Through Christie’s ability to imagine, his desire became music. Now she plays this song for the world with her love fingers. Lucky you, lucky me, lucky us.

Take very good care of yourself this week. Why not sing a little…

Love,

Terri

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Rise Up by Andra Day

What a great set of words for these oncoming days.

Rise Up

 
You’re broken down and tired
Of living life on a merry go round
And you can’t find the fighter
But I see it in you so we gonna walk it out
And move mountains
We gonna walk it out
And move mountains
And I’ll rise up
I’ll rise like the day
I’ll rise up
I’ll rise unafraid
I’ll rise up
And I’ll do it a thousand times again
And I’ll rise up
High like the waves
I’ll rise up
In spite of the ache
I’ll rise up
And I’ll do it a thousand times again
For you
For you
For you
For you
When the silence isn’t quiet
And it feels like it’s getting hard to breathe
And I know you feel like dying
But I promise we’ll take the world to its feet
And move mountains
Bring it to its feet
And move mountains
And I’ll rise up
I’ll rise like the day
I’ll rise up
I’ll rise unafraid
I’ll rise up
And I’ll do it a thousand times again
For you
For you
For you
For you
All we need, all we need is hope
And for that we have each other
And for that we have each other
And we will rise
We will rise
We’ll rise, oh, oh
We’ll rise
I’ll rise up
Rise like the day
I’ll rise up
In spite of the ache
I will rise a thousand times again
And we’ll rise up
High like the waves
We’ll rise up
In spite of the ache
We’ll rise up
And we’ll do it a thousand times again
For you
For you
For you
For you
Ah, ah, ah, ah
Source: LyricFind
Songwriters: Cassandra Monique Batie / Jennifer Decilveo
Rise Up lyrics © BMG Rights Management

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Rippling Abs, Anyone?

Rippling Abs, Anyone?

During this strange time in history, I noticed y’all were tackling all sorts of interesting projects. I decided I needed one, too—something positive to remember the pandemic of 2020 by.
 
I decided to pay attention to something I had abandoned…
 
Nope, I’m not cleaning my garage. I am not organizing one single thing. I’m not planting a garden or cleaning up my yard.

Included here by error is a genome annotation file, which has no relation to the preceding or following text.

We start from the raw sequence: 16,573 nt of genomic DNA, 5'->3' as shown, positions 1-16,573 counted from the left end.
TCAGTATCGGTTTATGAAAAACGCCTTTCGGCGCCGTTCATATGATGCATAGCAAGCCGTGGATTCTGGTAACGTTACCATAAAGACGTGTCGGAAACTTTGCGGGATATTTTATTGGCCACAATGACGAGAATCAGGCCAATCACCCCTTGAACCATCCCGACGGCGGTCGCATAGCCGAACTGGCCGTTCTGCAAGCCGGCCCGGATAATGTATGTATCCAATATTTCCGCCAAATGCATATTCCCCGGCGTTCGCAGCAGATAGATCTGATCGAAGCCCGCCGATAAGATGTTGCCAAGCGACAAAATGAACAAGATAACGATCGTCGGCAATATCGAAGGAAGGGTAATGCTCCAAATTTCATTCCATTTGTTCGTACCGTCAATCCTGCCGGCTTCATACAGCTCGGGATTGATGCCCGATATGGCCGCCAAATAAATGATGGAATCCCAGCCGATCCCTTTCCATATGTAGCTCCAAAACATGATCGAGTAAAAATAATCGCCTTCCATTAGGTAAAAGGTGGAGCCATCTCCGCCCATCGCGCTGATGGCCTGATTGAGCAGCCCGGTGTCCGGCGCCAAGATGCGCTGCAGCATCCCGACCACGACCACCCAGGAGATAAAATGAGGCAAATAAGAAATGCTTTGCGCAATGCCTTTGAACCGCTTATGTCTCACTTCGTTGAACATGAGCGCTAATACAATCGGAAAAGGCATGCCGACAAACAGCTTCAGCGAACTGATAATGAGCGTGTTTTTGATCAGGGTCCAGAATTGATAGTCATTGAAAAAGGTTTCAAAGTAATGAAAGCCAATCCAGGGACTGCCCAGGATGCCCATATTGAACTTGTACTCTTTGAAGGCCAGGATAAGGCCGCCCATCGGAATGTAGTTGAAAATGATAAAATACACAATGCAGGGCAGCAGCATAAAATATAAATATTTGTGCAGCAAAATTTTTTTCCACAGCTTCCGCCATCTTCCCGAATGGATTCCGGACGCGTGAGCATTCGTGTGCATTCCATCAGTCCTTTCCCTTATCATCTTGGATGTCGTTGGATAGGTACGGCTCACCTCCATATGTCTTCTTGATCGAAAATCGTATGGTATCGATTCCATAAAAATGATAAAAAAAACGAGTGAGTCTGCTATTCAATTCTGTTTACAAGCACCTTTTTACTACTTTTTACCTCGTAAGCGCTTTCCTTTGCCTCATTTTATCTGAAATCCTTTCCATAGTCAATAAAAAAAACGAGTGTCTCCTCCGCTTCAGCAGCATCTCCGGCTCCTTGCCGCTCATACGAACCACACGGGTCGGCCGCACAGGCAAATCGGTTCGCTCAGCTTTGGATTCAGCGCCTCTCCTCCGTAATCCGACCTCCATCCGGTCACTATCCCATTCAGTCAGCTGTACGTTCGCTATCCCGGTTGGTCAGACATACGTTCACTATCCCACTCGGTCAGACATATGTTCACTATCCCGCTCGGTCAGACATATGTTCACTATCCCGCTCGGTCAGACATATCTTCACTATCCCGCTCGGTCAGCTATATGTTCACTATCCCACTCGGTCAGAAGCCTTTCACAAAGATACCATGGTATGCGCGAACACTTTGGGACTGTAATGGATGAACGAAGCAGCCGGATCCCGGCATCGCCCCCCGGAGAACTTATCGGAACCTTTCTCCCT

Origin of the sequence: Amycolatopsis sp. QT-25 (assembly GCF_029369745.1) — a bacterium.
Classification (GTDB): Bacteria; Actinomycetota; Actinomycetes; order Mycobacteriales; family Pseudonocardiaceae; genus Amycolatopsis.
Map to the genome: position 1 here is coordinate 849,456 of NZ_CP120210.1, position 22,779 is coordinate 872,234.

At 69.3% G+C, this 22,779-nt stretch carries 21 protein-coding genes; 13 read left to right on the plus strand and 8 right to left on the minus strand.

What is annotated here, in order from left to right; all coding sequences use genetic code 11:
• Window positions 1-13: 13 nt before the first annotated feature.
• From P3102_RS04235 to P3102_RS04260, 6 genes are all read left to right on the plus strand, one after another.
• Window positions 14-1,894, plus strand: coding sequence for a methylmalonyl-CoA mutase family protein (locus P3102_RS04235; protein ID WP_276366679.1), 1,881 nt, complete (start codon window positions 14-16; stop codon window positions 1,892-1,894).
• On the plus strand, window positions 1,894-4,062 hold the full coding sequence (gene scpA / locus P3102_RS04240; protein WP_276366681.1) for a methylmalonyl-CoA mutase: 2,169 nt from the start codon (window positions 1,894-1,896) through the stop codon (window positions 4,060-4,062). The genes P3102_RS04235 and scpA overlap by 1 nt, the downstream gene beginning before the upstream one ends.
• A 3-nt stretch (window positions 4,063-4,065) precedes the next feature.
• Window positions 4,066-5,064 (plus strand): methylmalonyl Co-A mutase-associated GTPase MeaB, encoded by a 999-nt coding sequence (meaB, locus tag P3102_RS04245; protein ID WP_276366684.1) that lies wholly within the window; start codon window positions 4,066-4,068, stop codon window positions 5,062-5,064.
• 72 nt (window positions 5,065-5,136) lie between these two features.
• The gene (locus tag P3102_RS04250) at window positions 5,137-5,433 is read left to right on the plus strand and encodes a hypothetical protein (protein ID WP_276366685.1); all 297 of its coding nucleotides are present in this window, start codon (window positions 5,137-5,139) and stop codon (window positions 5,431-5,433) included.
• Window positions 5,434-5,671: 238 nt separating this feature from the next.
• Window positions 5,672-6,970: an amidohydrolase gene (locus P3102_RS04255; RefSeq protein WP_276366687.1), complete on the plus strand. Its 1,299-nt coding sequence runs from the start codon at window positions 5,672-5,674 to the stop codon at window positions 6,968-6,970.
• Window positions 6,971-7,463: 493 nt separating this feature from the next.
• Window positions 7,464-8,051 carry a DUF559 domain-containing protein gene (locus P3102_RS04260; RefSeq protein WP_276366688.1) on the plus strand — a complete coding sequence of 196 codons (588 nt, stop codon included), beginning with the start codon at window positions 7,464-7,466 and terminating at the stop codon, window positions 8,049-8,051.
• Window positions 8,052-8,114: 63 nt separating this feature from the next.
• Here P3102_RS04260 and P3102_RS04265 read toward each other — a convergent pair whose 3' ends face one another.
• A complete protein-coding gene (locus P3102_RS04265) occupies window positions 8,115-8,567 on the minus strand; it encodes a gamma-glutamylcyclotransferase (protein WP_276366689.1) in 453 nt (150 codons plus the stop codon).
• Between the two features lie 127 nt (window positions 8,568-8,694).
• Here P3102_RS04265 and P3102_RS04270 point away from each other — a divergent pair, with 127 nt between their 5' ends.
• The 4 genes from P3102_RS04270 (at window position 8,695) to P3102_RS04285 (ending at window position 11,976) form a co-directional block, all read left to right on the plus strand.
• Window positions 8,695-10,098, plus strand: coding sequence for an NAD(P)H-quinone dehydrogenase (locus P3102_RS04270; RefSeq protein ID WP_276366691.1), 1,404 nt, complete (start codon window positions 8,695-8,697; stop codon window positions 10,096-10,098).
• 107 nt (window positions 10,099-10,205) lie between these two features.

Instead, I decided to take care of myself better. This, folks, has made all the difference for me.
 
With relatively little time and effort on my part, I feel so much better than I did a month ago.
 
On March 30, I got on the exercise bike and the yoga mat for the first time in a long time, and did 30 minutes each. I liked it so much that I decided to do it every day. But I fell short of that, and changed my commitment to every other day, which felt more manageable, reasonable, and doable.
 
I also get off the bike after every song, take a couple of sips of water, shake out my legs and arms for a few seconds, and get back on. This makes the bike project a reasonable proposition, too.
 
Daily walks of any length—by myself, or with my little guy, Jackson—are a fresh air bonus.
 
My recumbent exercise bike has pulleys to work my upper body while I pedal, which gets my heart rate up fast, and also helps my whole-body strength. It feels good to get up from writing, or doing a consulting session with a client, to do something physically challenging while listening to good music.
 
After only a month, I feel a sheet of muscles on the front of me I haven’t felt for a very, very long time. Goodness gracious. Who knew they were there. I’ll be posting rippling ab photos soon, I’m sure.
 
I have no idea what the scales have to say about my bike/yoga project—I don’t care. Paying attention to scales tends to send me sideways, and therefore, I’m ignoring them completely.
 
But—I LOVE the way I feel! Hang in there, everyone.